The purpose of this study was to determine if closure of the femoral artery access site using a percutaneous arterial suture device (Perclose, Menlo Park, CA) in patients undergoing coronary stenting can result in the same benefits as seen with radial artery access. A total of 218 consecutive patients underwent coronary stenting (109 femoral, 109 radial) by investigators experienced with each technique. The two groups were matched in terms of sex, age, clinical presentation (50% acute), number of vessels and lesions stented, and lesion morphology. The relative costs of the femoral and radial procedures were examined using a decision analytic model and sensitivity analysis. The suture device was not used in 20/109 patients (18%) for anatomic reasons and failed to obtain hemostasis in 9/89 patients (10%). One radial patient had an occluded radial artery postprocedure, but this was recanalized at follow-up a month later. Primary success, procedural complications, postprocedure length of stay, and the percentage of patients discharged the same day were the same in both groups. Because of the added time to deploy Perclose, total procedure time was significantly longer in the femoral group (57 +/- 22 min femoral vs. 44 +/- 22 min radial, P < 0.01). Access site complications occurred only in the femoral group. More patients were ambulatory the same day of the procedure in the radial group (95% radial vs. 56% femoral, P < 0.01). The cost of the radial approach was substantially less than the femoral approach because of lower supply costs and fewer access complications. The transradial approach is a dominant strategy for coronary stenting, offering better outcomes at lower cost. Cathet. Cardiovasc. Intervent. 49:150-156, 2000.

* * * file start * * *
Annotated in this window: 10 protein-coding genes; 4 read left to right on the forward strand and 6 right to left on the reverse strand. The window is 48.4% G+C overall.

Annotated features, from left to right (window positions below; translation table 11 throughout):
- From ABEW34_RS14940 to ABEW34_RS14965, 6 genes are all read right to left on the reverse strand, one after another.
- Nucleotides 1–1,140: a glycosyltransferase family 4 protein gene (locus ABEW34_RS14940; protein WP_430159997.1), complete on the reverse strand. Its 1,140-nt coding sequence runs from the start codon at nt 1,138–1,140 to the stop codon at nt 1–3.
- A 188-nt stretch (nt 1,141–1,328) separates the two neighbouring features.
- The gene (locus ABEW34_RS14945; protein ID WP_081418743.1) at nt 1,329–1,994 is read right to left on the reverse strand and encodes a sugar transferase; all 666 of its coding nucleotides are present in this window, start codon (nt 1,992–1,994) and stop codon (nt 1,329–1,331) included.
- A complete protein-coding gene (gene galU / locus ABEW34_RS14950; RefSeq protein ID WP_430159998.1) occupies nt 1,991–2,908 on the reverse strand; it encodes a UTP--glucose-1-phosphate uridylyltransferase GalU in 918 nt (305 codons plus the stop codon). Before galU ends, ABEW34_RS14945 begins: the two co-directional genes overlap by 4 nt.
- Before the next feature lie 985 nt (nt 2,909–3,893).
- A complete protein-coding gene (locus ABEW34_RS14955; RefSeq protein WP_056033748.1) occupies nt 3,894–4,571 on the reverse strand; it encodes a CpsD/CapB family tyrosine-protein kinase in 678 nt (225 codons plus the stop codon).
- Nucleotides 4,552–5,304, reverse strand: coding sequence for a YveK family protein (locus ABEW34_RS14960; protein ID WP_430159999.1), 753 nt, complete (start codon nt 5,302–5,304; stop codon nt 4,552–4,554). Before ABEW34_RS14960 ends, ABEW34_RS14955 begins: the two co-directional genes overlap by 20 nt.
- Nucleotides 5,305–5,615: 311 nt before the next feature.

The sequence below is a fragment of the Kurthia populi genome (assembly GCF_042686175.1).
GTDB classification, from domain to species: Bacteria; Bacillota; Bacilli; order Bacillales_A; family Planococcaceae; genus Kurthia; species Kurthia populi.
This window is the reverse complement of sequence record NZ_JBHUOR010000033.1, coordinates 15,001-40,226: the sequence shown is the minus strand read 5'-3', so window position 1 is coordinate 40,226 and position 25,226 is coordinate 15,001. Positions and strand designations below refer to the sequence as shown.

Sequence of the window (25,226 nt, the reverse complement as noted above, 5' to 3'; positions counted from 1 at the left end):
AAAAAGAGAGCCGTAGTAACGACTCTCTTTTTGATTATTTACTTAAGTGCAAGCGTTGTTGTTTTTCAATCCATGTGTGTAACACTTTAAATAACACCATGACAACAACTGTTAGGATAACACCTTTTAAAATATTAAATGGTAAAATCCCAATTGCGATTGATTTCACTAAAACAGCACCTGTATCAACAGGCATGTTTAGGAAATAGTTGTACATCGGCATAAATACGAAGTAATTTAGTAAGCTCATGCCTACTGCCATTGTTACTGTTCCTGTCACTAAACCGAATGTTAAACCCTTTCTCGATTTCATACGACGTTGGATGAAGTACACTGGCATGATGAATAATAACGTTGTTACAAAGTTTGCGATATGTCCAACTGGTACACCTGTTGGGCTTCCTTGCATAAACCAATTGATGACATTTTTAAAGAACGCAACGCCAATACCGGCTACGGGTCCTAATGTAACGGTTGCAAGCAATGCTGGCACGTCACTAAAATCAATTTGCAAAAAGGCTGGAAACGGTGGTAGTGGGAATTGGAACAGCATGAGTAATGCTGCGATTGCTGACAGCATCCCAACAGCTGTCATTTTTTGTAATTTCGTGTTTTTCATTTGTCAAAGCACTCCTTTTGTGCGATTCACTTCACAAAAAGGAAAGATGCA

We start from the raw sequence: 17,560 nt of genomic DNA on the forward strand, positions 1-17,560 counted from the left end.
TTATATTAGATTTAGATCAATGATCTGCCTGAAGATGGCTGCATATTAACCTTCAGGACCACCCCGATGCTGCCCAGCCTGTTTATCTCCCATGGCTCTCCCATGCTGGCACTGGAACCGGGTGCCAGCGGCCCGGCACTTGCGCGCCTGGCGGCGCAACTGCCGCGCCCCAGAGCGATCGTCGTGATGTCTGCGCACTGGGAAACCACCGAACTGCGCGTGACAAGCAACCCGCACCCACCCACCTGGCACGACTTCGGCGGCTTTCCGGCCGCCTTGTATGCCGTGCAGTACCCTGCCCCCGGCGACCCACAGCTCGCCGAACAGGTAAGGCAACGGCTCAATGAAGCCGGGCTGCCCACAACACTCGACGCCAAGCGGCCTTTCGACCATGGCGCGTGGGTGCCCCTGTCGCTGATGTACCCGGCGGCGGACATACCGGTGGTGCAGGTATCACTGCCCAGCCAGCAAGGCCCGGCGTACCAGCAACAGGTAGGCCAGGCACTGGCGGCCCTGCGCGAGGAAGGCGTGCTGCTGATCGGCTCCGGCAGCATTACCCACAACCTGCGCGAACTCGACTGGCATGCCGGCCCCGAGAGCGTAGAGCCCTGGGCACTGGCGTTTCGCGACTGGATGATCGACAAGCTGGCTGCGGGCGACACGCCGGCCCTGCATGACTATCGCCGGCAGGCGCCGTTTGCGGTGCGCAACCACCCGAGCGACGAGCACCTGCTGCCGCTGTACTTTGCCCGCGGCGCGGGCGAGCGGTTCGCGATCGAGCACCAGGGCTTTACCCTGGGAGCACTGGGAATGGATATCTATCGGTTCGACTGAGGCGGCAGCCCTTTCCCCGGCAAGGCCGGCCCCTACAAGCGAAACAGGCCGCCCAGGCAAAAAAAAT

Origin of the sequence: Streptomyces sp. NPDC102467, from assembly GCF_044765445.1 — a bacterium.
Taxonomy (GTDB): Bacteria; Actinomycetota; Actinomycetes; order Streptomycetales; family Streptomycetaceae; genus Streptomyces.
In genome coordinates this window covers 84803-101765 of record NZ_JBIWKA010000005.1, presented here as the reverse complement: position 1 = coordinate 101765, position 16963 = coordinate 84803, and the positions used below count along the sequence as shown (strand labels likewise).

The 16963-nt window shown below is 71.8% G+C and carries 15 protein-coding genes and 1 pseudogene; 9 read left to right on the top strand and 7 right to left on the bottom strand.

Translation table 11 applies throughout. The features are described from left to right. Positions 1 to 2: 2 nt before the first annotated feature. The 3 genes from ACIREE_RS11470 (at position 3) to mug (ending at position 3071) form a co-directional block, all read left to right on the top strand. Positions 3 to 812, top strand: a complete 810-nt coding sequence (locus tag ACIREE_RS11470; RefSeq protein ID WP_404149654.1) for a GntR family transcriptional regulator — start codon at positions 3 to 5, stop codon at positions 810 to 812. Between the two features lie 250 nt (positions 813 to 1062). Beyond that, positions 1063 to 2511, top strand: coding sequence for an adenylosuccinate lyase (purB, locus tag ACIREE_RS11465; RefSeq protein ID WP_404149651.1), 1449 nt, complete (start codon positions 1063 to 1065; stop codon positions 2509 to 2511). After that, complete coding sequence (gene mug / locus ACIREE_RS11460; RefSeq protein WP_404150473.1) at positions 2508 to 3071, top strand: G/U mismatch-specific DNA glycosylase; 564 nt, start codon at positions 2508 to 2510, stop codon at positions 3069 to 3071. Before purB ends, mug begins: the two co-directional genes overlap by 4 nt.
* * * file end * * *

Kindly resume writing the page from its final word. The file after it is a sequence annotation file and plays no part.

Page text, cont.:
Copyright 2000 Wiley-Liss, Inc.